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University of Michigan scientists grow first 3D mini lungs from human stem cells

University of Michigan scientists grow first 3D mini lungs from human stem cells

Scientists from the University of Michigan have grown the first 3D mini lungs from stem cells. The study, published in eLife, compliments other developments in the field such as growing mainly 2D structures and building lung tissue from the scaffold of donated organs. [More]
Study explains why COPD patients develop tolerance to roflumilast drug

Study explains why COPD patients develop tolerance to roflumilast drug

Roflumilast, a drug recently approved in the United States to treat severe chronic obstructive pulmonary disease (COPD), increases the production of a protein that causes inflammation, which possibly results in patients developing a tolerance to the drug after repeated use and makes the drug less effective, according to researchers at Georgia State University, Kumamoto University and the University of Rochester Medical Center. [More]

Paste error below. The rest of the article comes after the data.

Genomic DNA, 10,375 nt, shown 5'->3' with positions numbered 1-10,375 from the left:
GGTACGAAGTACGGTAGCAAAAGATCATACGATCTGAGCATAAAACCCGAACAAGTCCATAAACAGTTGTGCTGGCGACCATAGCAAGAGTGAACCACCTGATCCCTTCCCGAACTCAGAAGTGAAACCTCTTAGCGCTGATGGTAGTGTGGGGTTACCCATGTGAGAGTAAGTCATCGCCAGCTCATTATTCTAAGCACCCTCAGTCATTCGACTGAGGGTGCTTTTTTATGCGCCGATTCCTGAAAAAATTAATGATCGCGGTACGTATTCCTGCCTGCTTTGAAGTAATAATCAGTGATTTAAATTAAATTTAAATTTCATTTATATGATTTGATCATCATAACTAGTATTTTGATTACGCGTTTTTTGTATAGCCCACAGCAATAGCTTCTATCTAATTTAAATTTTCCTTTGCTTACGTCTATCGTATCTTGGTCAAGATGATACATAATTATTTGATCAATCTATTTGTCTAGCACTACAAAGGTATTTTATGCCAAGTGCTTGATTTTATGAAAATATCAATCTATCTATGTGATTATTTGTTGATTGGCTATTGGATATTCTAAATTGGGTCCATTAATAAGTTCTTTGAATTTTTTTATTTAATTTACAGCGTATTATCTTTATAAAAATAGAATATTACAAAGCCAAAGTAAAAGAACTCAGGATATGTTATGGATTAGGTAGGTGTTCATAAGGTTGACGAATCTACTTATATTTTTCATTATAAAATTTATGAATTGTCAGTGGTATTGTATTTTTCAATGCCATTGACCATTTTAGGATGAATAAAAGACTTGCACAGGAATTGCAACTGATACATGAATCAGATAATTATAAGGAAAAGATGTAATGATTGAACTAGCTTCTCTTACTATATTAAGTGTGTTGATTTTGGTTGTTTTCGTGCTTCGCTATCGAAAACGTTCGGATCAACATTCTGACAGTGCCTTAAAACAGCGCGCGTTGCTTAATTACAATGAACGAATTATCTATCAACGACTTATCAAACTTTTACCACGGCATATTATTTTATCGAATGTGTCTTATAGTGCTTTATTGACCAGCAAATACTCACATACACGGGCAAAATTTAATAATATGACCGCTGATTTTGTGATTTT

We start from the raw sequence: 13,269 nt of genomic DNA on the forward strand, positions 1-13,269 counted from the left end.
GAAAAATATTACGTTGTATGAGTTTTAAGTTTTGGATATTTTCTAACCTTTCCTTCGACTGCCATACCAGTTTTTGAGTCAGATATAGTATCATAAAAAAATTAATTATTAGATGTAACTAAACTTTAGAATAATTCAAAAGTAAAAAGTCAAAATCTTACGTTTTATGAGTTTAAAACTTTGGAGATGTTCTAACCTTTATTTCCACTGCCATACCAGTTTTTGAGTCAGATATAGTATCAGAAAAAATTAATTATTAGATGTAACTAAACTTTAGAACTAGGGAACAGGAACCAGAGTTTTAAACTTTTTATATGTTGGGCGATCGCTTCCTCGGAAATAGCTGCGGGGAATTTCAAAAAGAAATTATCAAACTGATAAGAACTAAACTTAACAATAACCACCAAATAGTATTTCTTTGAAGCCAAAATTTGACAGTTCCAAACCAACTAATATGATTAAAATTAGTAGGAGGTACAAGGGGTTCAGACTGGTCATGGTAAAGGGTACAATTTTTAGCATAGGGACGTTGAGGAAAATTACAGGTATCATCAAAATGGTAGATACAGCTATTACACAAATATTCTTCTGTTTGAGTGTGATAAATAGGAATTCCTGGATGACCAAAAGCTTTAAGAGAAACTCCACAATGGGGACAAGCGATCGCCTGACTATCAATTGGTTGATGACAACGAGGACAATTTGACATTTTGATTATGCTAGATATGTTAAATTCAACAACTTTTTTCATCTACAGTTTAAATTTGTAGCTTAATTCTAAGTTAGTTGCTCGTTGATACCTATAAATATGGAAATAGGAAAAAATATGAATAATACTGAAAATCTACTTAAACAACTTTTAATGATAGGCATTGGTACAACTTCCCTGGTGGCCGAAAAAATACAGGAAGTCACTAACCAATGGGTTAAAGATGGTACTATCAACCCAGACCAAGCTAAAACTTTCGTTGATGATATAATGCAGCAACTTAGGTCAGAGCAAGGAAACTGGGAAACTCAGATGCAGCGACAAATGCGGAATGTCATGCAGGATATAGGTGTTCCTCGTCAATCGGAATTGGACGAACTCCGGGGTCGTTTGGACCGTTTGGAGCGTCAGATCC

ItpkB enzyme regulates stem cells function to prevent cancer, anemia

ItpkB enzyme regulates stem cells function to prevent cancer, anemia

Stem cells can generate any type of cell in the body, but they are inactive most of the time--and for good reason. When stem cells become too active and divide too often, they risk acquiring cell damage and mutations. [More]
Researchers find Pom1 protein regulates different processes of cell growth and division

Researchers find Pom1 protein regulates different processes of cell growth and division

Investigators from Dartmouth's Norris Cotton Cancer Center led by James Moseley, PhD have found that the protein Pom1 possesses the ability to modify different sets of proteins to coordinate the processes of cell growth and division. [More]
Study: Progression of dysfunctional tau protein drives cognitive decline in Alzheimer's disease

Study: Progression of dysfunctional tau protein drives cognitive decline in Alzheimer's disease